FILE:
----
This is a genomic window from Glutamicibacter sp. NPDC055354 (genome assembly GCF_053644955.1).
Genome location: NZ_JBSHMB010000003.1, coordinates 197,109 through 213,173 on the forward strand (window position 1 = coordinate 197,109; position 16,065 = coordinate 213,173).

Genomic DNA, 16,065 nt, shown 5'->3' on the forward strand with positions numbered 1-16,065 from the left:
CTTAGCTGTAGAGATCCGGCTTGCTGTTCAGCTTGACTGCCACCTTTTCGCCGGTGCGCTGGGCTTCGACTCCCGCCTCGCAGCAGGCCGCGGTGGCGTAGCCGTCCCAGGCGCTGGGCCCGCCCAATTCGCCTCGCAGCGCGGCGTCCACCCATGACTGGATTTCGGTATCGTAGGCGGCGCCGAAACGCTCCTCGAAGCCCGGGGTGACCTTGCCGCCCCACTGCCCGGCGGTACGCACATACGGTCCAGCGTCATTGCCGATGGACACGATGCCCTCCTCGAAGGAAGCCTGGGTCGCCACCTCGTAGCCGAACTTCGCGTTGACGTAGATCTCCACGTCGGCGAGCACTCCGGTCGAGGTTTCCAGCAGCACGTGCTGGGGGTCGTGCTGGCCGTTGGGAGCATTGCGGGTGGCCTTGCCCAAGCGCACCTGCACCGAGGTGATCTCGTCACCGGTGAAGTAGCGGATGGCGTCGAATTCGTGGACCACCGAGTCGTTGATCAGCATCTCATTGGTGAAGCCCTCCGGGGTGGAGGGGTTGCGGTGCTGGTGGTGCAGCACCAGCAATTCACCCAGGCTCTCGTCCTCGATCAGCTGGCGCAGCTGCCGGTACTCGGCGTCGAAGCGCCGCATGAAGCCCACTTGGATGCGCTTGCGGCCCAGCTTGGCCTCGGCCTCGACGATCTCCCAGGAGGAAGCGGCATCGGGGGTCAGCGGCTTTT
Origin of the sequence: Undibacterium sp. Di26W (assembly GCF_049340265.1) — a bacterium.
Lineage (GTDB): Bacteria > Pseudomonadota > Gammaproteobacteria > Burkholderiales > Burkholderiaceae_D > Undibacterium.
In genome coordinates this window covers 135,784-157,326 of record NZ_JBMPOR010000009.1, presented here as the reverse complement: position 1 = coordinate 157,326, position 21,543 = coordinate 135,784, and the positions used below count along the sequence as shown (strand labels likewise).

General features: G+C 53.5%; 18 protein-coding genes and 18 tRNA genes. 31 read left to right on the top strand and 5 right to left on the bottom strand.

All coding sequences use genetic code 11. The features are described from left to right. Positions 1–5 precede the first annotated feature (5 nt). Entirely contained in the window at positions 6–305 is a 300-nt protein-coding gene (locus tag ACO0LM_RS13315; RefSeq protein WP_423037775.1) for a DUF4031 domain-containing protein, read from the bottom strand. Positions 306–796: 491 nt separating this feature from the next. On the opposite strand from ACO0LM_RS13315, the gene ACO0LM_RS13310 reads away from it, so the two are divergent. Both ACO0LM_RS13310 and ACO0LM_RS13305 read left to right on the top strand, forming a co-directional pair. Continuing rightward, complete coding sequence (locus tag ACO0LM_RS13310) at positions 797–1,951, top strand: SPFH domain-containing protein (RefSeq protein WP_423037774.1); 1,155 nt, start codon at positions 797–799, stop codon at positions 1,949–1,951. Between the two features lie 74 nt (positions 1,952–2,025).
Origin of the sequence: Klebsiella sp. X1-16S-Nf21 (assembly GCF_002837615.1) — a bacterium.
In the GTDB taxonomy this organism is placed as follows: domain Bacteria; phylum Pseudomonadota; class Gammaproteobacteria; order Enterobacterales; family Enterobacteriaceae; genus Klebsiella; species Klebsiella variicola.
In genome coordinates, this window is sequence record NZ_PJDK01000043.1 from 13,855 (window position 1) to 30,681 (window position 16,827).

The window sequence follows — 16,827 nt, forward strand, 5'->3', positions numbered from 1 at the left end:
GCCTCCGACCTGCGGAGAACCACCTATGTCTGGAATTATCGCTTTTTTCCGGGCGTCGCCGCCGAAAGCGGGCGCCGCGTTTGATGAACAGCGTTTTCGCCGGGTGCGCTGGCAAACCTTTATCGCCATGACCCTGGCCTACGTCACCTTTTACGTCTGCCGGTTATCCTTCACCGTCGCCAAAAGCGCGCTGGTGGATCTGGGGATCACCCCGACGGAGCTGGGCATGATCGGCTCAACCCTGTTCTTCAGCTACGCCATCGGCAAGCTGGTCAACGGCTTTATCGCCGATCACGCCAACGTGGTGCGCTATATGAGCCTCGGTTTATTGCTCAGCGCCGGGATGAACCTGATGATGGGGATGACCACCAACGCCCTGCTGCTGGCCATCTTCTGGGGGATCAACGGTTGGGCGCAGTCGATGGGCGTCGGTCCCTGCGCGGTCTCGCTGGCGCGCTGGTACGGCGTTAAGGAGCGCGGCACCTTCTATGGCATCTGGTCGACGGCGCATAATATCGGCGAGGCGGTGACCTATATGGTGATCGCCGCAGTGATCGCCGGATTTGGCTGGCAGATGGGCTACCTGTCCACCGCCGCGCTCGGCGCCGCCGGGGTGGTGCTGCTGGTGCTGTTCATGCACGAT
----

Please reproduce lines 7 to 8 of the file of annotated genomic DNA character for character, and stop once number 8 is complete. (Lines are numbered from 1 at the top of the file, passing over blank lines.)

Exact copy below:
In genome coordinates this window covers 135,784-157,326 of record NZ_JBMPOR010000009.1, presented here as the reverse complement: position 1 = coordinate 157,326, position 21,543 = coordinate 135,784, and the positions used below count along the sequence as shown (strand labels likewise).

General features: G+C 53.5%; 18 protein-coding genes and 18 tRNA genes. 31 read left to right on the top strand and 5 right to left on the bottom strand.